Chicago is one of the largest sources of revenue for Shotspotter, whose $33 million, three-year contract with the city is due to expire in August. The study shows the system is almost exclusively installed in 12 police districts on Chicago’s South and West sides, leading to significant racial disparities.
Police districts with predominantly white populations have similar rates of 911 calls about gunfire that did not result in reports about guns. But thousands of unfounded Shotspotter alerts in Black and Latino neighborhoods creates potentially dangerous police encounters and produce inflated statistics about “supposed gunfire,” according to the Northwestern attorneys.
This week, MacArthur Justice Center attorneys filed an amicus brief in support of a motion by a Cook County assistant public defender on behalf of a coalition of community organizations — Brighton Park Neighborhood Council, Lucy Parsons Labs, and Organized Communities Against Deportations.
The organizations urged Cook County Circuit Judge Vincent Gaughan to “investigate and ascertain the reliability” of ShotSpotter reports of gunfire in the case of Michael Williams.
Williams, 64, faces murder charges in connection with the May 31, 2020, fatal shooting of 25-year-old Safarain Herring. His public defender has filed a motion asking Gaughan to exclude ShotSpotter records from evidence in the case.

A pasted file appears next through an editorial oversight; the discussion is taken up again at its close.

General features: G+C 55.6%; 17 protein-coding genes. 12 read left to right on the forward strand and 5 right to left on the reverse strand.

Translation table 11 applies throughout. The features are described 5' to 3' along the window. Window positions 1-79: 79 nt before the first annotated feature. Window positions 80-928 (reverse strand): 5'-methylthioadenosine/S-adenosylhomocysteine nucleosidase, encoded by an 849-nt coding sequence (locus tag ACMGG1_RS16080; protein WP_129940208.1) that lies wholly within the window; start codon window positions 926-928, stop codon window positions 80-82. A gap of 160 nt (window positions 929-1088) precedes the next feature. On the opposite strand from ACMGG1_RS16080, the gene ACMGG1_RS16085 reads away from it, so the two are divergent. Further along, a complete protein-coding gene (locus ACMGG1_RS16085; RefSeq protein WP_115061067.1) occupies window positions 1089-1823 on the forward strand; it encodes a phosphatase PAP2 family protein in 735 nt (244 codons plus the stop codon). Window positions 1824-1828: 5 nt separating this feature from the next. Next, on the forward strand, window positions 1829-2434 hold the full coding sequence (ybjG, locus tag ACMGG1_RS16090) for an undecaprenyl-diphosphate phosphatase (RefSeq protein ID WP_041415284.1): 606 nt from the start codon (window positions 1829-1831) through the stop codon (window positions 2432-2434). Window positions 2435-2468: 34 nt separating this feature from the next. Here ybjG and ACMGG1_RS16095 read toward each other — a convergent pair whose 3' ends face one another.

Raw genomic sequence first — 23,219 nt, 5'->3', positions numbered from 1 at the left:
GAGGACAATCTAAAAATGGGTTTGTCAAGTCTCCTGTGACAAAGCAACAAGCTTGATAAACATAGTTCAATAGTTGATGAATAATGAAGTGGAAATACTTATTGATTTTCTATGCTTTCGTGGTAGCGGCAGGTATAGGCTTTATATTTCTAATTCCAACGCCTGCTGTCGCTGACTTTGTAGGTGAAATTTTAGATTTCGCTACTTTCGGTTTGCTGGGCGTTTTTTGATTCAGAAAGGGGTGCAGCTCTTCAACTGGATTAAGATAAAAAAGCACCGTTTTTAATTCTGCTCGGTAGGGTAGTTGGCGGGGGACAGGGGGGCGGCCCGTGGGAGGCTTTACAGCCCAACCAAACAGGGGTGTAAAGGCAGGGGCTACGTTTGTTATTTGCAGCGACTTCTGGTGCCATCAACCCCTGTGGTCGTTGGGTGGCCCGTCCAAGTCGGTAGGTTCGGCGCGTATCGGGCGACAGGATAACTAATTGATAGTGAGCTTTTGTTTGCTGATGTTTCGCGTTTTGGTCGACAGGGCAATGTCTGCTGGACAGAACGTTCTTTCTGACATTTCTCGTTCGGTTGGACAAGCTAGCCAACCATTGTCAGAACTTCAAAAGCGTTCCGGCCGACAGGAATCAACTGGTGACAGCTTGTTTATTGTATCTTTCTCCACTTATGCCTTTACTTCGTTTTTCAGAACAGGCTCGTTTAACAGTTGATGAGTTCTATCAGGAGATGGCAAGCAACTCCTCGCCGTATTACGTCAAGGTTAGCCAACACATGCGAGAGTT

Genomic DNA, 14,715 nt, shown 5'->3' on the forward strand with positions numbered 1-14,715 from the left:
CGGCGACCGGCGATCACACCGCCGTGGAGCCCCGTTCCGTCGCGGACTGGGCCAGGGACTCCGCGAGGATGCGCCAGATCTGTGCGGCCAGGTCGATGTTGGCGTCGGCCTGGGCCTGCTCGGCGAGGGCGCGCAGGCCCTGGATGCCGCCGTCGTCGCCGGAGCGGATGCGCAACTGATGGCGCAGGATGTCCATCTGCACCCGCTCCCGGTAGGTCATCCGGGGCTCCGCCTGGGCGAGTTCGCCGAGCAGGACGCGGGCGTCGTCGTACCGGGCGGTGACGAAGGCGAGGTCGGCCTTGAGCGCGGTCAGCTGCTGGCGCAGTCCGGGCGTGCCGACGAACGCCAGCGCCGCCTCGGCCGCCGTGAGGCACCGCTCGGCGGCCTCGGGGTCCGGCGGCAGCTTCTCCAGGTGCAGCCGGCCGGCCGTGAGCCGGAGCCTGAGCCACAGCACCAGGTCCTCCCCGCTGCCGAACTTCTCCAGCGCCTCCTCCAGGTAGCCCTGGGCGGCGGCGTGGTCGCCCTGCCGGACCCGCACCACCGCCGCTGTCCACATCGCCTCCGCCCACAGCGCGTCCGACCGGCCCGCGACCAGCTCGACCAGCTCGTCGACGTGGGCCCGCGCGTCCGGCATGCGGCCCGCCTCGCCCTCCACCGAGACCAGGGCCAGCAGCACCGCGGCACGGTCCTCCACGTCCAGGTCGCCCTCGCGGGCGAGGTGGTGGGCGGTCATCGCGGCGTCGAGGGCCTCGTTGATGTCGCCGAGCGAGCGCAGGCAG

Prosecutors allege Williams picked up Herring at an Auto Zone in the South Shore neighborhood as it was being looted amid protests following the killing of George Floyd in Minneapolis before shooting him in the head for an unspecified reason, the Chicago Sun-Times reported following his bond hearing.
“In this case,” the community groups’ argue, “the Court should conduct an especially searching review of the evidence for ShotSpotter’s reliability both because ShotSpotter has not been generally accepted as a source of evidence at prosecution and also because it has a tremendous daily impact on individuals who live under its surveillance.”
A spokesperson for ShotSpotter declined to comment on the MacArthur Justice Center report.
Chicago Mayor Lori Lightfoot said Monday that ShotSpotter technology was a “lifesaver” when combined with the city’s network of cameras and other technology used in the city’s Strategic Decision Support Centers.